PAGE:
And, the brands that helped out early on are continuing to play a role. The BBC reported that Burberry pledged to donate 100,000 supplies to healthcare workers this year, and has since been awarded a £573,000 contract to continue manufacturing supplies. To date, its Castleford location has been upgraded to sew non-surgical gowns. As brands seek to meet consumers where they are – needing face protection but wanting it to match their style – patterns, sequins, and unique graphics are expected, as is a range of fabrics. Building off this is the luxury face shield, which has started receiving a similar upscale, fashion-centric treatment. Louis Vuitton isn’t the only brand to introduce such an option. Covidisor debuted a bubble-shaped face covering that’s more apt for a science-fiction movie. Invented by Nicholas Kosta and seen at New York Fashion Week recently on blogger Michelle Madonna Charles, this luxury face covering is priced under £200 and, as the biggest difference with the LV Shield, fully surrounds the head. Added to this, it includes an air-purifying respirator and lets the user show their full face – and any makeup – without visual obstructions. In this same vein, the iSphere also uses a globe shape for the same goal. As a differentiating factor, creator Marco Canevacci took influence from ‘50s and ‘60s science fiction, giving it a more retro look. The other option out there is a clear face shield designed to be worn like a pair of sunglasses. The Vue Shield, designed by architect Joe Doucet, the founder of Joe Doucet x Partners, is priced under £50. A hybrid design, it adds a full-face shield – although not one completely covering the wearer’s head – that slides on like a pair of sunglasses. Like the LV Shield, this option protects the nose, eyes, and mouth with a sleek design featuring a darker tint over the eyes. Perhaps making the luxury face shield appear modest is the tuxedo hazmat suit. Not a joke, designer Katja Cahill crafted one for presenters appearing at the recent Emmy Awards ceremony, having it look like a proper tuxedo from the exterior but designed like a full-body coverall for an additional degree of safety.
So, Are They Effective?
Luxury for luxury’s sake isn’t lost on the consumer. That’s why the Supreme brick can be outsold in minutes, or someone will buy a silver paperclip-shaped money clip from Prada. Still, a solid, ethical line should exist between superfluousness and elevated practical staple, and with luxury PPE, that’s not clear at the moment. After all, while you might not build a full house with Supreme bricks (assuming you can find that many), some consumer, surely, may expect the LV Shield to protect them a degree, rather than just be a fancy, monogrammed piece of plastic. At least in the U.S., where the debate about the merits and effectiveness of face coverings rages on, face masks have been given the O.K., while the Centers for Disease Control and Prevention (CDC) has yet to claim face shields are just as effective by themselves. Supporting the use of face shields in conjunction with masks, UCLA infectious diseases expert Dr. James Cherry is quoted in the Los Angeles Times claiming face shields protect the wearer from viral infections more than masks, which serve more to stem the spread of coronavirus-containing particles. Dr. Cherry claims that the face shield provide not just a physical barrier blocking particles but also prevent the mask wearer from scratching their face, which allows particles to enter the eyes and nose and spread the disease.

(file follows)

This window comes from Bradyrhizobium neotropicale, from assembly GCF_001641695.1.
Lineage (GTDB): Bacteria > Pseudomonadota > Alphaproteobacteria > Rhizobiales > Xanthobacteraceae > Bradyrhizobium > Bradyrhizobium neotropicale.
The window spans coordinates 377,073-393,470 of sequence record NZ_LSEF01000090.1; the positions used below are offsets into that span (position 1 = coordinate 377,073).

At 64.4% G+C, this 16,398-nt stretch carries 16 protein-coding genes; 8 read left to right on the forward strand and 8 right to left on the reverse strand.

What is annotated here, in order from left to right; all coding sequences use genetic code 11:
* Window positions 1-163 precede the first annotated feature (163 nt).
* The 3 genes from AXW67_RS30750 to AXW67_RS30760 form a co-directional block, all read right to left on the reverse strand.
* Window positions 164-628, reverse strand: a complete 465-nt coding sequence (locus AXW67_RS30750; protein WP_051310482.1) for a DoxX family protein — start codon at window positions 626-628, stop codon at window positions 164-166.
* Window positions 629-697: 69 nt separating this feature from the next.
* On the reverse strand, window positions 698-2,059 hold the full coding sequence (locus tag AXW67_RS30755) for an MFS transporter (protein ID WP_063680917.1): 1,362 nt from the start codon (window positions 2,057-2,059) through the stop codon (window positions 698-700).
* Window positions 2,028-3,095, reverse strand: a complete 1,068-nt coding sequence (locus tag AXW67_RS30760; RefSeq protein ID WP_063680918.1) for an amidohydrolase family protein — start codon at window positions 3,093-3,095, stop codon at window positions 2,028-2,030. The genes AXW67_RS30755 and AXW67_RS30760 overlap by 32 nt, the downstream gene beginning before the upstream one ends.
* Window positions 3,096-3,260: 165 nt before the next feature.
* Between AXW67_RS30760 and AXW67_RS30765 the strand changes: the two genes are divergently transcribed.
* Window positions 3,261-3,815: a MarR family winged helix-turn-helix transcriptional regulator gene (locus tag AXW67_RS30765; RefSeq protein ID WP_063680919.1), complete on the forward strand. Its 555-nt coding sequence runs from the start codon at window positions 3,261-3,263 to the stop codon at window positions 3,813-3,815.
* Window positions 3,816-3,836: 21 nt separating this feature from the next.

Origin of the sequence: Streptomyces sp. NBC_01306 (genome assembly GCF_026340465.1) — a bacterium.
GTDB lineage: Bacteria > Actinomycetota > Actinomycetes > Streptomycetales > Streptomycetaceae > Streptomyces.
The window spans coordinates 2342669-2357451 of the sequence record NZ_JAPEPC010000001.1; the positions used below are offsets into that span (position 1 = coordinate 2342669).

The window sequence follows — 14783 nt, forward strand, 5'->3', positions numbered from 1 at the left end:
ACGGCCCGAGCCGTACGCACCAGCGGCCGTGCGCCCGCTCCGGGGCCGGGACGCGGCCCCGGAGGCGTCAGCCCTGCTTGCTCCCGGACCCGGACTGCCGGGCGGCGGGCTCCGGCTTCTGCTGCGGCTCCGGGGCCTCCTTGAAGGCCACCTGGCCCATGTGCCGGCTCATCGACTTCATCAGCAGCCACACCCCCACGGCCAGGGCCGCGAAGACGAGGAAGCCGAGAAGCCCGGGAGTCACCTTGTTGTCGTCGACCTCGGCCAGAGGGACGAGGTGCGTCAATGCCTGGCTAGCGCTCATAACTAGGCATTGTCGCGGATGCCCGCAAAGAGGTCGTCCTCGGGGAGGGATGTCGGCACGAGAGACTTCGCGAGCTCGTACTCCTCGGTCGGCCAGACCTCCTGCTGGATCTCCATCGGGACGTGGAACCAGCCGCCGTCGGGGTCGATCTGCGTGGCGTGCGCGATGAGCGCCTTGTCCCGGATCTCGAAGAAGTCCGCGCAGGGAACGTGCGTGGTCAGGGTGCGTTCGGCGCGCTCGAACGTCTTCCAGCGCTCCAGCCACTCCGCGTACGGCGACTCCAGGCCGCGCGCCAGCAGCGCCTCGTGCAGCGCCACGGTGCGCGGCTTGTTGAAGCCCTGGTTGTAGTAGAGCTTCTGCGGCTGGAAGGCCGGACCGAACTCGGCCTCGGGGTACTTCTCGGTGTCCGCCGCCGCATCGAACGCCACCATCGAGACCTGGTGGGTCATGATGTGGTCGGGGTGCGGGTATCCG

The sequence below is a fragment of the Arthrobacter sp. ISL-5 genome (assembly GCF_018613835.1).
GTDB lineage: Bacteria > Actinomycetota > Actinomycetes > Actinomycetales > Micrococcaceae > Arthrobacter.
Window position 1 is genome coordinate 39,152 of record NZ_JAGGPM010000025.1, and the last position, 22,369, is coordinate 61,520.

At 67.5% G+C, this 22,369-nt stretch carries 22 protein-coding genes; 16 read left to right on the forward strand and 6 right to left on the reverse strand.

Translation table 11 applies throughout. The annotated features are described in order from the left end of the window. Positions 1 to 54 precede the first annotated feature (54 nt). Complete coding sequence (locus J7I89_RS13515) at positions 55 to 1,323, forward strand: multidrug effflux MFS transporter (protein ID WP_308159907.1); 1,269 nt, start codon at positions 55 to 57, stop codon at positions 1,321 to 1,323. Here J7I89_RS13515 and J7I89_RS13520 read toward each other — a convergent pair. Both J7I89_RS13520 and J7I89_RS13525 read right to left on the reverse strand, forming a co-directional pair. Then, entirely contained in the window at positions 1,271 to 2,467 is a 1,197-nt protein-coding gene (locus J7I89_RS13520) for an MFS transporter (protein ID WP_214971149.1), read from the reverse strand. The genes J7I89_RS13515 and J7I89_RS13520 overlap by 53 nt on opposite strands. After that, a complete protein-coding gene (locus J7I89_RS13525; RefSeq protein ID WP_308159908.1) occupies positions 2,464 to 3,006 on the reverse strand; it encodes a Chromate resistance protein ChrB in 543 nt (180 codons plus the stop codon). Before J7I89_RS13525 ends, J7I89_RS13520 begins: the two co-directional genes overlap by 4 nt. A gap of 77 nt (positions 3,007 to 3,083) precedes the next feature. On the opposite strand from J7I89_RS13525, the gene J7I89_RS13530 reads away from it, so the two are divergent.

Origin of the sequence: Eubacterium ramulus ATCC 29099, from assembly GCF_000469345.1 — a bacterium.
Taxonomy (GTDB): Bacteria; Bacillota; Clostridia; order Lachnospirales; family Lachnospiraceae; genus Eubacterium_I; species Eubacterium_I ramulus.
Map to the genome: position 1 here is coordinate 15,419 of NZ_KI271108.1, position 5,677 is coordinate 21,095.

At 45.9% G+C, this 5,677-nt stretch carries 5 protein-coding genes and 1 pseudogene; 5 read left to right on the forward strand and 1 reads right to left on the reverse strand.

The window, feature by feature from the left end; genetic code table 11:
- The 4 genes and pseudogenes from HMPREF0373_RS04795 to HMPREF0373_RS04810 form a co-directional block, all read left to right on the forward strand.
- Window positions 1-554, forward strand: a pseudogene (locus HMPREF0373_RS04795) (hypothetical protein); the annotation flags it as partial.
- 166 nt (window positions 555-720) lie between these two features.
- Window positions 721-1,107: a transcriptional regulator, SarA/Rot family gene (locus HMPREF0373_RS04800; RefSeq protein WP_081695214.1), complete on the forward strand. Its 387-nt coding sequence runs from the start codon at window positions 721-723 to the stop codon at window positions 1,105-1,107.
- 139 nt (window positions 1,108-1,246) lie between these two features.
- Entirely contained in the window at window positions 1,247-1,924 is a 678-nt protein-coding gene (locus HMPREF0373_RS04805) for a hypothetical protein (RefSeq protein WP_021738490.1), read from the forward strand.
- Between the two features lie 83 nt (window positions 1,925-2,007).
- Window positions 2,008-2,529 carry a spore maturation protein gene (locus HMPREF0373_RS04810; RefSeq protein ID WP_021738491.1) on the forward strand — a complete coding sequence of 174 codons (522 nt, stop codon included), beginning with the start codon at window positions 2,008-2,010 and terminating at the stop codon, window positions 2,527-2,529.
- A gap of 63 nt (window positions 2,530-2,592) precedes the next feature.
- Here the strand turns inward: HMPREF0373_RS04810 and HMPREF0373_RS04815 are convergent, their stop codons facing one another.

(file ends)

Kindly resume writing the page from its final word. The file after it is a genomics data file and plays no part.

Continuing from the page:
Dr. Cherry supports his stance with a study appearing in the Journal of the American Medical Association (JAMA) in the 1980s: Hospital workers in New York City caring for infants fighting off respiratory illness were less likely to pick up the condition when wearing goggles than without them. A study appearing in a more recent issue of JAMA echoes these findings: face shields can reduce viral exposure by a much as 96% when worn 18 inches from a coughing individual. Shields, from a practical standpoint, one-up masks in terms of maintenance: The user doesn’t have to throw them in the wash after use, and they doesn’t use textile fibers, which stretch out and become less effective at containing particles from the wearer’s mouth with time. A study published in the British Medical Journal found that users wearing masks are also more likely to take them off to talk, which defeats their purpose. The plastic making up a face shield, meanwhile, only needs to be handwashed and disinfected to remove any particles. Unlike textiles, the virus lives longer on plastic surfaces, making this step essential to keep yourself protected.